Thomas v. Telemecanique, Inc., 768 F. Supp. 503 (D. Md. 1991)
January 15, 1991
Vera THOMAS, et al., Plaintiffs,
TELEMECANIQUE, INC., et al., Defendants.
United States District Court, D. Maryland.
*504 Judith S. Stainbrook and Stephen P. Bourexis, Westminster, Md., and Robin Page West, Baltimore, Md., for plaintiffs.
Jay R. Fries and John G. Krunchko, Towson, Md., for defendants.
SMALKIN, District Judge.
The two defendants in this case have moved to dismiss Counts I, II, IV, and V on the grounds that they are pre-empted by the Employee Retirement Income Security Act of 1974 ("ERISA"), 29 U.S.C. § 1001 et seq. Defendants additionally seek to dismiss defendant Beth Neuberger, and to strike plaintiffs' jury demand. The motions have been fully briefed, and no oral hearing is necessary. Local Rule 105.6, D.Md.
Plaintiff Vera Thomas was employed full-time by defendant Telemecanique as an assembly line worker where her duties required prolonged lifting and standing. In addition to her work at Telemecanique, Mrs. Thomas worked part-time at the "Only One Dollar Store" where her duties allegedly involved no prolonged lifting or standing. According to the amended complaint, Mrs. Thomas' physician diagnosed her on November 16, 1989, as being unable to work at the assembly line job. While on disability from November 16 through December 11, 1989, Mrs. Thomas did not work at all, but she did receive disability income payments and health insurance benefits from Telemecanique. Mrs. Thomas claims that her physician advised her that she could go back to work on December 11, 1989, but only if the work did not require prolonged standing or lifting.
On December 11, 1989, Mrs. Thomas resumed her part-time position at the Only One Dollar Store. On that same day, two employees from Telemecanique, one of whom was defendant Beth Neuberger, came into the Only One Dollar Store and saw Mrs. Thomas working. In the presence of Mrs. Thomas' manager and others, these two Telemecanique employees allegedly "accused Mrs. Thomas of committing a fraud by collecting disability payments from defendant while working at the Only One Dollar Store." Amended Complaint at ¶ 16. These employees of Telemecanique also allegedly "told plaintiff that if she did not resign from Telemecanique ... she would be sued for defrauding the company." Amended Complaint at ¶ 16. Mrs. Thomas claims that these statements were republished to others, including creditors of the plaintiff and her doctor. Because of this conduct, plaintiff claims that she was denied promotion at the Only One Dollar Store and that she suffered damages. Mrs Thomas also claims that she was subsequently fired by Telemecanique, and that her benefits were terminated. Then, on January 5, 1990, Mrs. Thomas became seriously injured due to an automobile accident. Telemecanique has refused to pay her medical bills.
Plaintiff commenced this lawsuit in the Maryland Circuit Court for Carroll County, *505 and the defendants removed the case to this Court on October 4, 1990. The Amended Complaint requests compensatory and punitive damages for defamation, invasion of privacy, violation of the Employee Retirement Income Security Act of 1974 ("ERISA"), 29 U.S.C. § 1001 et seq., and intentional infliction of emotional distress. Both Mrs. Thomas and plaintiff Rayan Thomas, Mrs. Thomas' husband, claim damages for loss of consortium. The defendants have moved to dismiss all counts except for Count III which alleges a violation of ERISA. Defendants have also filed a motion to dismiss Beth Neuberger as an individual defendant, and a motion to strike plaintiffs' jury trial demand.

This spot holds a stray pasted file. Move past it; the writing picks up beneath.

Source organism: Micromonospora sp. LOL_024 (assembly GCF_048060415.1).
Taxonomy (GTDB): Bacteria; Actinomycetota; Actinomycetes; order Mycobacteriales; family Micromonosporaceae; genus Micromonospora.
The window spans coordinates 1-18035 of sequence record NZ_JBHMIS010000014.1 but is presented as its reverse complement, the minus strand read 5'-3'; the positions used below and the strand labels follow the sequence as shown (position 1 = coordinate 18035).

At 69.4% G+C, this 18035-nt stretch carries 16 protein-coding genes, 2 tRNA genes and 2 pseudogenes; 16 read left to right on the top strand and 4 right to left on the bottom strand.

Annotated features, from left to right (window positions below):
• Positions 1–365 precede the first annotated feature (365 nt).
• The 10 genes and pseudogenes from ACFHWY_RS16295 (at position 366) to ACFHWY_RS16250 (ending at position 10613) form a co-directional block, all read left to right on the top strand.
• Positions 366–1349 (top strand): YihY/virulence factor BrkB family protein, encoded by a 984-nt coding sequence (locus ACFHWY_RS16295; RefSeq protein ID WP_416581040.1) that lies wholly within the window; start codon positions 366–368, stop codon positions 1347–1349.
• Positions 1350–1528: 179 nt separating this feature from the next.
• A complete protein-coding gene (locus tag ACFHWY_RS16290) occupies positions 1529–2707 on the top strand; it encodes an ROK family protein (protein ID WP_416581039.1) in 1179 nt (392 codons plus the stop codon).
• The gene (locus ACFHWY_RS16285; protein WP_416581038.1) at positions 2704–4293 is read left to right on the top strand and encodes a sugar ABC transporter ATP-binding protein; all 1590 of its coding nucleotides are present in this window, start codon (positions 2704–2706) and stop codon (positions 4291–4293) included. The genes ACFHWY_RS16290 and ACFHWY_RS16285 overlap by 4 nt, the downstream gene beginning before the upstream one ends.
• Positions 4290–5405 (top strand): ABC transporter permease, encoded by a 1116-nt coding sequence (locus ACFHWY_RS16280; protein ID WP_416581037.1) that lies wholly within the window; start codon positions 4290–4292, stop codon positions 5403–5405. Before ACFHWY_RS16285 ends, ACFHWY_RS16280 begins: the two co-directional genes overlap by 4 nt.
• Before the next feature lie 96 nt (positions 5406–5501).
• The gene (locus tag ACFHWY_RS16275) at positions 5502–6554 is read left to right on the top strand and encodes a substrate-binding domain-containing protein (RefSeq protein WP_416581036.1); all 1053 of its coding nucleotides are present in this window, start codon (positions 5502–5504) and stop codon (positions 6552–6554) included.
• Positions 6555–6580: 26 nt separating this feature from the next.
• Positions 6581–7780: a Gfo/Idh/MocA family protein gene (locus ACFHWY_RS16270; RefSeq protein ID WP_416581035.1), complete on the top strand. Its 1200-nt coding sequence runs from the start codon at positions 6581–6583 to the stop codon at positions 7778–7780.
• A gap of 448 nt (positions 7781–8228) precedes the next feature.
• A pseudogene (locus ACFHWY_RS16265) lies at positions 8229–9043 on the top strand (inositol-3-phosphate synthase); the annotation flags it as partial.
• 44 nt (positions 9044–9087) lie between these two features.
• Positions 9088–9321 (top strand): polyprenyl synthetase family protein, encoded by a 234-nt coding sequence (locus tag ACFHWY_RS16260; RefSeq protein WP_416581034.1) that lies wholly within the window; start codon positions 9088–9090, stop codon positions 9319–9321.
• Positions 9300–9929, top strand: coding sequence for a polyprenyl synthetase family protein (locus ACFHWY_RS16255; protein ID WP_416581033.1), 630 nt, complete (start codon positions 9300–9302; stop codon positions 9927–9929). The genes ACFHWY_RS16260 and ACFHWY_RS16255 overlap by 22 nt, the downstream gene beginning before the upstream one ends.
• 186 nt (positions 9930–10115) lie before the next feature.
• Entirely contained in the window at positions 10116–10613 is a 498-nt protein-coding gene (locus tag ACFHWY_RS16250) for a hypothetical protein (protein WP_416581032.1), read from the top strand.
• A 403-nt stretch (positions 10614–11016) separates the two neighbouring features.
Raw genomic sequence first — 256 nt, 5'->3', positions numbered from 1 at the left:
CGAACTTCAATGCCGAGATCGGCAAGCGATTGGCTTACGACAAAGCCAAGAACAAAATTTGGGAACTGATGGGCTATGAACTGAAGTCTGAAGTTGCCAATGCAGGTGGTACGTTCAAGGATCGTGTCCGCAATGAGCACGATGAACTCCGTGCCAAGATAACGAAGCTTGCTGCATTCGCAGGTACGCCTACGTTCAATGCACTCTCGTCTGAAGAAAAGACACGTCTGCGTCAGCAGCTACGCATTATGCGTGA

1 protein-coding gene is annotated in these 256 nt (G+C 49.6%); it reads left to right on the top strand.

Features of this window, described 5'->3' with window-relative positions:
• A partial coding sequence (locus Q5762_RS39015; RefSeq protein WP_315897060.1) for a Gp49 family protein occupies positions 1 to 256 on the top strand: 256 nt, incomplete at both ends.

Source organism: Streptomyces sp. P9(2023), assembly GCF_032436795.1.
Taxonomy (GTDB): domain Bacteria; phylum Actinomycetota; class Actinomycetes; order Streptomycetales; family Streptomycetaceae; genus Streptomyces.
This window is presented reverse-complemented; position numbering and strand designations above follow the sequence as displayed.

II. Motion to Dismiss
A complaint may be dismissed pursuant to Rule 12(b) (6) of the Federal Rules of Civil Procedure for failure to state a claim only if the plaintiff cannot prove any set of facts upon which relief may be granted. Conley v. Gibson, 355 U.S. 41, 78 S. Ct. 99, 2 L. Ed. 2d 80 (1957). With a motion to dismiss, the factual allegations of the complaint are construed in the light most favorable to the plaintiff and are presumed to be true. See Scheuer v. Rhodes, 416 U.S. 232, 236, 94 S. Ct. 1683, 1686, 40 L. Ed. 2d 90 (1974); Jenkins v. McKeithen, 395 U.S. 411, 421-22, 89 S. Ct. 1843, 1848-49, 23 L. Ed. 2d 404 (1969).
Defendants argue that plaintiffs' state tort claims must be dismissed because they are all pre-empted by ERISA.
A. Pre-emptive Effect of ERISA
Congress enacted ERISA in order to comprehensively regulate private employee benefit plans. The "pre-emption clause" of ERISA provides as follows:
[T]he provisions of this subchapter and subchapter III of this chapter shall supersede any and all State laws insofar as they may now or hereafter relate to any employee benefit plan described in section 1003(a) of this title and not exempt under section 1003(b) of this title.
29 U.S.C. § 1144(a). The Supreme Court interpreted this preemptive section expansively in Pilot Life Insurance Co. v. Dedeaux, 481 U.S. 41, 107 S. Ct. 1549, 95 L. Ed. 2d 39 (1987). In Pilot, the Court said that if the state law "relates to" employee benefit plans, then the state law is preempted. Pilot, 481 U.S. at 45, 107 S. Ct. at 1552. "State laws" include "all laws, decisions, rules, regulations, or other State action having the effect of law." 29 U.S.C. § 1144(c) (1). Recently, in Ingersoll-Rand Co. v. McClendon, ___ U.S. ___, 111 S. Ct. 478, 112 L. Ed. 2d 474 (1990), the Court reaffirmed the breadth of ERISA's pre-emptive effect upon state law.
A law `relates to' an employee benefit plan, in the normal sense of the phrase, if it has a connection with or reference to such a plan.... Under this `broad common-sense meaning,' a state law may `relate to' a benefit plan, and thereby be pre-empted, even if the law is not specifically designed to affect such plans, or the effect is only indirect.
McClendon, 111 S. Ct. at 483 (citations omitted).